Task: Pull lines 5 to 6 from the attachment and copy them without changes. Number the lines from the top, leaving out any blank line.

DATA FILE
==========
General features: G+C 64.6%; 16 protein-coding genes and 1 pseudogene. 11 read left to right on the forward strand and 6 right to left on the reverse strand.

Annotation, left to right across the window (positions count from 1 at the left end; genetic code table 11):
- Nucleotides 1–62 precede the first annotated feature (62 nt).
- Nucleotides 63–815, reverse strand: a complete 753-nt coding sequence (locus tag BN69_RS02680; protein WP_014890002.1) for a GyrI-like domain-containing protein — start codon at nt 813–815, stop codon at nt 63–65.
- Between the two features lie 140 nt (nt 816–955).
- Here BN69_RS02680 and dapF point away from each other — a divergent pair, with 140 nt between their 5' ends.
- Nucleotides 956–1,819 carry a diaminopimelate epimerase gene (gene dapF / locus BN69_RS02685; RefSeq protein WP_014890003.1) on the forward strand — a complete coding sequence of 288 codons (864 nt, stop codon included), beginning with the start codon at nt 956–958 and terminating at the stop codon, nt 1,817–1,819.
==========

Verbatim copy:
- Between the two features lie 140 nt (nt 816–955).
- Here BN69_RS02680 and dapF point away from each other — a divergent pair, with 140 nt between their 5' ends.